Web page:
895782.fig.005
Figure 5: Performance of proposed decoding algorithm with different .
5.2. Complexity

To estimate the complexity of the proposed decoding algorithm, the average numbers of parameters and indicated in Section 4.5 are counted and shown in Figure 6.

895782.fig.006
Figure 6: Average number of parameters and with .

It is noticed from Figure 6 that, with the increasing of the SNR, the average numbers of parameters and are sharply decreasing. In particular, we can find that, in the high SNR region, both of the and are approaching to a number less than 1. In this case, the space complexity of the algorithm will be , and the time complexity approaches to . In addition, we further compare the space and time complexity of Algorithm 1 () and SC, SCL (), and BP decoding algorithm, results of which are shown in Figure 7. It is noticed that, in the high SNR region, the space complexity of the proposed algorithm is almost the same as that of SC, SCL, and BP decoding algorithm, and the space complexity of the proposed algorithm will be close to . All of the above results have suggested the effectiveness of our proposed decoding algorithm.

895782.fig.007
Figure 7: Space and time complexity comparison of SC, SCL(), BP (iteration number is 60), and Algorithm 1 ().

6. Conclusion

In this paper, we proposed a parallel decoding algorithm based on error checking and correcting to improve the performance of the short polar codes. To enhance the error-correcting capacity of the decoding algorithm, we derived the error-checking equations generated on the basis of the frozen nodes, and through delving the problem of solving these equations, we introduced the method to check the errors in the input nodes by the solutions of the equations. To further correct those checked errors, we adopted the method of modifying the probability messages of the error nodes with constant values according to the maximization principle. Due to the existence of multiple solutions of the error-checking equations, we formulated a CRC-aided optimization problem of finding the optimal solution with three different target functions, so as to improve the accuracy of error checking. Besides, in order to increase the throughput of decoding, we used a parallel method based on the decoding tree to calculate probability messages of all the nodes in the decoder. Numerical results showed that the proposed decoding algorithm achieves better performance than that of the existing decoding algorithms, where the space and time complexity were approaching to and ( is the number of frozen nodes) in the high signal to noise ratio (SNR) region, which suggested the effectiveness of the proposed decoding algorithm.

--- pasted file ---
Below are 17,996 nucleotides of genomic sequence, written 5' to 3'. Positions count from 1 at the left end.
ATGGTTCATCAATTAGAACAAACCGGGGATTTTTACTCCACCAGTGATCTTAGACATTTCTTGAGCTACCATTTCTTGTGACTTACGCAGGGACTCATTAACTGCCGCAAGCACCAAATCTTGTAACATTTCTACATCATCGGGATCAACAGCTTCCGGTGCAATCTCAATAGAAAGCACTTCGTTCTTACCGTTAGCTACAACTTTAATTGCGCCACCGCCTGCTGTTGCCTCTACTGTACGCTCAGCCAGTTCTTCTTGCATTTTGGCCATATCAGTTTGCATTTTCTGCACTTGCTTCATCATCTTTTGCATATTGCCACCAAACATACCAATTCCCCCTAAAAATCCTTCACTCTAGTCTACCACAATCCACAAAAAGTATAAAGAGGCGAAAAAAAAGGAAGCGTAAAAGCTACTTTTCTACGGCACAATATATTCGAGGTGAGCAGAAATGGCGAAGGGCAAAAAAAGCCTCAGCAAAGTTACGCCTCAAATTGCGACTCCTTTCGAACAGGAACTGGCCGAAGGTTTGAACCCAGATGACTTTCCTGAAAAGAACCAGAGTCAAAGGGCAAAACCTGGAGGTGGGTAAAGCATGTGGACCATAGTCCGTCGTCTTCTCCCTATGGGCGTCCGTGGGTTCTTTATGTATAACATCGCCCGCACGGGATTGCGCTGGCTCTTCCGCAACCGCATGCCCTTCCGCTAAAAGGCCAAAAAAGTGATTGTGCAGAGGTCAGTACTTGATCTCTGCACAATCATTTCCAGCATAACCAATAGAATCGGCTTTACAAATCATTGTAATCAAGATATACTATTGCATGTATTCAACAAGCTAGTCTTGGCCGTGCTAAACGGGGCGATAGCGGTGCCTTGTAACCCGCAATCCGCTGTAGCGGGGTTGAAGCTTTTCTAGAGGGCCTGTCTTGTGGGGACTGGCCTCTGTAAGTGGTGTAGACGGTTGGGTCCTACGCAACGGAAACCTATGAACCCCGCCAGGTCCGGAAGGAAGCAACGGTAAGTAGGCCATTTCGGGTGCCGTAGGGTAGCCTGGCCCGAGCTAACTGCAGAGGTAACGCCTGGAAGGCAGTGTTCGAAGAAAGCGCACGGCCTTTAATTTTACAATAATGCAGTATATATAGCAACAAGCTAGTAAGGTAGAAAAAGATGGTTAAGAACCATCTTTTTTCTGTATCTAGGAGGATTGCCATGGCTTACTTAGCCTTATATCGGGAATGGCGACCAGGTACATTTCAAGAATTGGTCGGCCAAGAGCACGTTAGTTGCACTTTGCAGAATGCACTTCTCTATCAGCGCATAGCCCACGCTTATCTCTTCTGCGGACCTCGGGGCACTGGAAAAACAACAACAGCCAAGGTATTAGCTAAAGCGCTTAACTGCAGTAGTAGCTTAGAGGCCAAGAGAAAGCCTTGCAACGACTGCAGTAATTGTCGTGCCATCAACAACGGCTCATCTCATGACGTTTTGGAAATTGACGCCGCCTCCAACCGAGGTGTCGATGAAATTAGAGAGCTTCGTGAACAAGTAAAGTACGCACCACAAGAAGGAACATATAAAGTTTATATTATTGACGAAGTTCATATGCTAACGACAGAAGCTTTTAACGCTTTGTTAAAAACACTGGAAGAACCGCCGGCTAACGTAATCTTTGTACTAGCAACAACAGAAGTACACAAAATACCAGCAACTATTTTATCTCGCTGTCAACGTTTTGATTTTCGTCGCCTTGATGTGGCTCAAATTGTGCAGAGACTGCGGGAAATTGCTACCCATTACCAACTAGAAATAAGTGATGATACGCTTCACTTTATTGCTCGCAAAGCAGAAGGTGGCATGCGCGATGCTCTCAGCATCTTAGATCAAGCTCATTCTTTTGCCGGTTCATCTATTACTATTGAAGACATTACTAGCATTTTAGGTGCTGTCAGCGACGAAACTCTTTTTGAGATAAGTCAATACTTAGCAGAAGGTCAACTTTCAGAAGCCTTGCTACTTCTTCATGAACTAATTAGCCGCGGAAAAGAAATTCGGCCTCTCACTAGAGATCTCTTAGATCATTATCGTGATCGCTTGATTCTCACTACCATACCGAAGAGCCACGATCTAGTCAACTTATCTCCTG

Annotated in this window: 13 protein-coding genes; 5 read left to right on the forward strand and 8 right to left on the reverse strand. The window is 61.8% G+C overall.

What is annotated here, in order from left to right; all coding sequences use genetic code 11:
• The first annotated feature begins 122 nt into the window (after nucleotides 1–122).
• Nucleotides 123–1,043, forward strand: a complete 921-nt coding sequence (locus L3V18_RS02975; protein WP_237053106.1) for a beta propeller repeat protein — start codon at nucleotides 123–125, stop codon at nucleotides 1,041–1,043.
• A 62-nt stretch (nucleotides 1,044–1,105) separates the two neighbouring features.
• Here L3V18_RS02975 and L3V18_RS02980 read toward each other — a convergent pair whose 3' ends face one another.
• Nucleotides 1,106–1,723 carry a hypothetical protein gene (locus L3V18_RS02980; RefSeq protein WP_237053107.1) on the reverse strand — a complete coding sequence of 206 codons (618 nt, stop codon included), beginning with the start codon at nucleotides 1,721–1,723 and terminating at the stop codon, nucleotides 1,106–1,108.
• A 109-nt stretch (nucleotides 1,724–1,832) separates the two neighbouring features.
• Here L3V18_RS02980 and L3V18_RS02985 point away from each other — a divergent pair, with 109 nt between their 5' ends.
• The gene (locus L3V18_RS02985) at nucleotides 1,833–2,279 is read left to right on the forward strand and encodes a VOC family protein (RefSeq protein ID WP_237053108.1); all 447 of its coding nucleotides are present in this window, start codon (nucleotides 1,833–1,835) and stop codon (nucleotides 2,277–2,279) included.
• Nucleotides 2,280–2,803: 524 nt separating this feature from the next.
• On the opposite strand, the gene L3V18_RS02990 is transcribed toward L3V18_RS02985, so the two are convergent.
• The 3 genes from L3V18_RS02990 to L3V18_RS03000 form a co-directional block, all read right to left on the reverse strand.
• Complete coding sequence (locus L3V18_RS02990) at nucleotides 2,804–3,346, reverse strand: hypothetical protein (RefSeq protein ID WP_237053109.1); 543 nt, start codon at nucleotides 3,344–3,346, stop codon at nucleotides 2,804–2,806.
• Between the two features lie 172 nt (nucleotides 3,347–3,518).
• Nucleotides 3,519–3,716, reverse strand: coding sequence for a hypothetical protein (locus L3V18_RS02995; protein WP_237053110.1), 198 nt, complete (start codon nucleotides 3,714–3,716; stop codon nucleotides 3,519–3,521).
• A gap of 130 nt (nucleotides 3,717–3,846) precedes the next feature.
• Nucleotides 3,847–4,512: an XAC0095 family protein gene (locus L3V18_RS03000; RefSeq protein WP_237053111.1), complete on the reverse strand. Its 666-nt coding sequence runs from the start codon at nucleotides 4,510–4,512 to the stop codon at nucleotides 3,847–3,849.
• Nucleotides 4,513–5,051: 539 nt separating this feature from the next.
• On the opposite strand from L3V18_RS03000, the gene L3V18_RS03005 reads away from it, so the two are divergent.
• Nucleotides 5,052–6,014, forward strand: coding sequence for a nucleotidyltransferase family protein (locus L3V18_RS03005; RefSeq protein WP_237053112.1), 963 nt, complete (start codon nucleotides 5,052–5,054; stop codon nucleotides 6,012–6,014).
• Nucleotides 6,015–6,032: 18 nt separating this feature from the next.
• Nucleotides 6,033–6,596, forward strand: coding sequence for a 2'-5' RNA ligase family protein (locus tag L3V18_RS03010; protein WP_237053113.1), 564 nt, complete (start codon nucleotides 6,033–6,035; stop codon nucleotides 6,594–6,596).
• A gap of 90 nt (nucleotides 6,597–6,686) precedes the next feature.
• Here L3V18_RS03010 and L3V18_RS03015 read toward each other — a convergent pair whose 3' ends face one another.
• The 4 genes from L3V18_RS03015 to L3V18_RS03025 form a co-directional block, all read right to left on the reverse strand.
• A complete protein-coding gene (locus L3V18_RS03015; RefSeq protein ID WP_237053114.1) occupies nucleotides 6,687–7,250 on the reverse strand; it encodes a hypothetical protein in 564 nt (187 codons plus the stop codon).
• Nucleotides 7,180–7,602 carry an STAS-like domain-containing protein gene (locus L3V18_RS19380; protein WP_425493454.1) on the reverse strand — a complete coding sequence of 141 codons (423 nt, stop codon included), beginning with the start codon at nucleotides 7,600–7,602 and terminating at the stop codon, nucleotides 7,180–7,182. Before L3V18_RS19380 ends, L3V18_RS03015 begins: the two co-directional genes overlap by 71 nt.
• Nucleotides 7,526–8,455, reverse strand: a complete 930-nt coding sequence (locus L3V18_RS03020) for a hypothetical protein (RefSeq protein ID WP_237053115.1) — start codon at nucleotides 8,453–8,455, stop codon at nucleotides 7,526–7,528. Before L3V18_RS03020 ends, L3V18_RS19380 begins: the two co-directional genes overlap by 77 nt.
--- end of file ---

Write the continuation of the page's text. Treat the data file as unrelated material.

It is worth mentioning that we only investigated the error correcting for short polar codes, while for the long-length codes, the method in this paper will yield higher complexity. Hence, in future, we will extend the idea of error correcting in this paper to the research of long code length in order to further improve the performance of polar codes.

Appendix

A. Proof of Theorem 1

We can get the inverse of through the linear transformation of matrix; that is . Furthermore, we have

Based on the mathematical induction, we will have

The inverse of can be expressed as

Since is a bit-reversal permutation matrix, by elementary transformation of matrix, there is . Hence, we have

It is noticed from Proposition 16 of [1] that ; therefore there is

B. Proof of Theorem 4